On merit of the labour codes the Economic Advisory Council to the PM was also not satisfied. In its report submitted to the PM, it called for a unified labour code in place of the four, and sought wider consultations with all the stakeholders, because the codes did not take a comprehensive view of all labour laws and had only standardized and streamlined the existing statures without addressing definitional inconsistencies.
It is well known that these labour codes were passed in the Parliament without discussions, when the whole opposition was on walkout and without the laid procedures of Indian Labour Conference. However, the Modi government is bent upon implementing these codes and the Union Ministry of Labour and Employment is aggressively pursuing the matter perhaps to implement them from July 2022.
Apart from this general background, the Indian economy is in very bad shape with unprecedented level joblessness and unemployment, worsening labour market conditions with dwindling labour force participation in general and women labour force participation in particular. Wage cuts and reductions in related benefits have become normalized after the COVID-19 crisis. Millions of people are just pushed out of jobs, and majority of them have just too frustrated to search for jobs. Searching for job has also been made costly that an unemployed or poor person cannot afford. Only 24 per cent of workers are covered under at least one social security provision while 76 per cent are entirely uncovered. Over 90 per cent of the working people are in the informal sector with no job and social security getting too little wage for survival of their households. Husband, wife, and even children are forced to work for the survival of the family. Health and other additional unavoidable expenditure make their condition miserable.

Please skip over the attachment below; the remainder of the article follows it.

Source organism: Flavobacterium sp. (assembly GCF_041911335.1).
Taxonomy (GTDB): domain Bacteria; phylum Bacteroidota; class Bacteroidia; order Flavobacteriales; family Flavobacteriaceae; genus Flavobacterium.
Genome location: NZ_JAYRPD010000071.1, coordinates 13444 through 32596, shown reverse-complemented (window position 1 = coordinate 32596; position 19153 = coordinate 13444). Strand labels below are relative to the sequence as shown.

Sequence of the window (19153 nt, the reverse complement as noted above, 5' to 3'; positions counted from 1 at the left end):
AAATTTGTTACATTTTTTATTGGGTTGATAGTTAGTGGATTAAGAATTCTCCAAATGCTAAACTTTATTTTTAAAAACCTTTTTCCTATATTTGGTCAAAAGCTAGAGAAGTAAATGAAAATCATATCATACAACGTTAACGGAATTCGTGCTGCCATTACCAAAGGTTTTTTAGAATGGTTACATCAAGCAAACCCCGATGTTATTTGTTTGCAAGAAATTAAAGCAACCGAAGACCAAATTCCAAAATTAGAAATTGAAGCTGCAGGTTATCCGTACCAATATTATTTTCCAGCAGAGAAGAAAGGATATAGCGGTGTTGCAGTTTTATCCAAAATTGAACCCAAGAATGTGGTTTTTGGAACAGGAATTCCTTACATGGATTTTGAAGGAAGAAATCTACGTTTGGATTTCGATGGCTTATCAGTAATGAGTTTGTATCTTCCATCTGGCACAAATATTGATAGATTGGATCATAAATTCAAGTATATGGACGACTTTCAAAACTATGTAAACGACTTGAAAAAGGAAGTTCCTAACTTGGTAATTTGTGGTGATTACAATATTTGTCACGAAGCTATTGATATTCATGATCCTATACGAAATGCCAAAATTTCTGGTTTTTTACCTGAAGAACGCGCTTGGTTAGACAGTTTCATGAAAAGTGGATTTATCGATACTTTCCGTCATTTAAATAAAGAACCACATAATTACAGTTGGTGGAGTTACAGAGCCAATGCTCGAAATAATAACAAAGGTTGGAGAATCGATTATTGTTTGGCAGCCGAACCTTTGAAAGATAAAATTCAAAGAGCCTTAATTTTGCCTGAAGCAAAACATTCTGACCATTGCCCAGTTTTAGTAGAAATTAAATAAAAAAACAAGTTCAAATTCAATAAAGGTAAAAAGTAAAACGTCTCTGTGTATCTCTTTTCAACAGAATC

Youth employment position in the country is even worse. Modi government’s policy is to emphasize on supply side, ie on skilling and enabling the youths, creating a false sense if they acquire right kind of skill, they will get jobs. It results into hopelessness among our youth who are then used politically in disruptive activities, such as hate campaigns, communalism, casteism, and so on, implying that their opportunities are diminished by other communities. However, the fact is that Modi government has always veiled the demand side job crisis, ie there are little jobs available in government, public, and private sectors, since the Indian economy is in shambles.
Moreover, to suppress the resistance of the Modi government’s policies, the Centre is accused of using draconian laws and its investigating agencies against anyone opposing the government moves whether they are large scale privatisation of public sector, bringing corporate to farms, favouring wealth hungry capitalist forces at the cost of the common man.
Working Class led by the central trade unions of the country has therefore resisting for the last two years against Modi government’s policies. They have also been bracing for a long struggle. May Day 2022 has thus special significance this year. Whatever route India goes through from now will much depend on the outcome of the struggle of the working class and the approach to be adopted by the Modi government this very year. Both the sides have greater responsibilities towards the nation and its people. They must enter now for a process of reconciliation and agreement to avoid greater unrest. (IPA Service)